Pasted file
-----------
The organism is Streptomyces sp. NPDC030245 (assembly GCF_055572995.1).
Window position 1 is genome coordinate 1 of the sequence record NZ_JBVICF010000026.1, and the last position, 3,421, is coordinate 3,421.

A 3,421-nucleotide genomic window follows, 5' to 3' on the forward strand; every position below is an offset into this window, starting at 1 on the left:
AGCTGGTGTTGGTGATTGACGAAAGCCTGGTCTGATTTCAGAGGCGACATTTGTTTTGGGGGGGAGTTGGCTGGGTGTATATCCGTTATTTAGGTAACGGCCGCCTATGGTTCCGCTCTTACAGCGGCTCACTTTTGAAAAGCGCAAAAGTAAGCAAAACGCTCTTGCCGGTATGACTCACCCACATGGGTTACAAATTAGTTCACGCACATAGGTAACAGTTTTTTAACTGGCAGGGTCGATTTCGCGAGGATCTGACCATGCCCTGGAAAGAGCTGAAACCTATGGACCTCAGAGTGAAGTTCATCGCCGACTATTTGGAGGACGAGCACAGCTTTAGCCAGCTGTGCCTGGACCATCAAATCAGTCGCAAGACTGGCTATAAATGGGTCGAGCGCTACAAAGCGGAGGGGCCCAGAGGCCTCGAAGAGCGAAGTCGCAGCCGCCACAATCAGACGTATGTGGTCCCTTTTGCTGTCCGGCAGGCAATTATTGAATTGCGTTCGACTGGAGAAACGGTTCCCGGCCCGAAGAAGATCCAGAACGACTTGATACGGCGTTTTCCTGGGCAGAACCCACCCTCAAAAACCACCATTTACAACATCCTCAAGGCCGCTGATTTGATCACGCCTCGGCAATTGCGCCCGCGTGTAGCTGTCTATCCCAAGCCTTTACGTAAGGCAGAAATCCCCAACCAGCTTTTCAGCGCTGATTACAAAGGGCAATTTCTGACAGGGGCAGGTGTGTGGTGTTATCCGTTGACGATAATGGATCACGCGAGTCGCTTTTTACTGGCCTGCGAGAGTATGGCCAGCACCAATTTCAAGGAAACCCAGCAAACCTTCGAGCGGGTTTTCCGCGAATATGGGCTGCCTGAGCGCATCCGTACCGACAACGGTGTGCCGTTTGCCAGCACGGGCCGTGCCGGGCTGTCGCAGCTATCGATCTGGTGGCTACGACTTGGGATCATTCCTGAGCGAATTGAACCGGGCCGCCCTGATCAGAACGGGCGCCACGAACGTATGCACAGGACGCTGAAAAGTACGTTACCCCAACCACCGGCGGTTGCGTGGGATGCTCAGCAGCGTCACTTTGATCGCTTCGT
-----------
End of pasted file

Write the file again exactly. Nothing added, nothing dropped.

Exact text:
The organism is Streptomyces sp. NPDC030245 (assembly GCF_055572995.1).
Window position 1 is genome coordinate 1 of the sequence record NZ_JBVICF010000026.1, and the last position, 3,421, is coordinate 3,421.

A 3,421-nucleotide genomic window follows, 5' to 3' on the forward strand; every position below is an offset into this window, starting at 1 on the left:
AGCTGGTGTTGGTGATTGACGAAAGCCTGGTCTGATTTCAGAGGCGACATTTGTTTTGGGGGGGAGTTGGCTGGGTGTATATCCGTTATTTAGGTAACGGCCGCCTATGGTTCCGCTCTTACAGCGGCTCACTTTTGAAAAGCGCAAAAGTAAGCAAAACGCTCTTGCCGGTATGACTCACCCACATGGGTTACAAATTAGTTCACGCACATAGGTAACAGTTTTTTAACTGGCAGGGTCGATTTCGCGAGGATCTGACCATGCCCTGGAAAGAGCTGAAACCTATGGACCTCAGAGTGAAGTTCATCGCCGACTATTTGGAGGACGAGCACAGCTTTAGCCAGCTGTGCCTGGACCATCAAATCAGTCGCAAGACTGGCTATAAATGGGTCGAGCGCTACAAAGCGGAGGGGCCCAGAGGCCTCGAAGAGCGAAGTCGCAGCCGCCACAATCAGACGTATGTGGTCCCTTTTGCTGTCCGGCAGGCAATTATTGAATTGCGTTCGACTGGAGAAACGGTTCCCGGCCCGAAGAAGATCCAGAACGACTTGATACGGCGTTTTCCTGGGCAGAACCCACCCTCAAAAACCACCATTTACAACATCCTCAAGGCCGCTGATTTGATCACGCCTCGGCAATTGCGCCCGCGTGTAGCTGTCTATCCCAAGCCTTTACGTAAGGCAGAAATCCCCAACCAGCTTTTCAGCGCTGATTACAAAGGGCAATTTCTGACAGGGGCAGGTGTGTGGTGTTATCCGTTGACGATAATGGATCACGCGAGTCGCTTTTTACTGGCCTGCGAGAGTATGGCCAGCACCAATTTCAAGGAAACCCAGCAAACCTTCGAGCGGGTTTTCCGCGAATATGGGCTGCCTGAGCGCATCCGTACCGACAACGGTGTGCCGTTTGCCAGCACGGGCCGTGCCGGGCTGTCGCAGCTATCGATCTGGTGGCTACGACTTGGGATCATTCCTGAGCGAATTGAACCGGGCCGCCCTGATCAGAACGGGCGCCACGAACGTATGCACAGGACGCTGAAAAGTACGTTACCCCAACCACCGGCGGTTGCGTGGGATGCTCAGCAGCGTCACTTTGATCGCTTCGT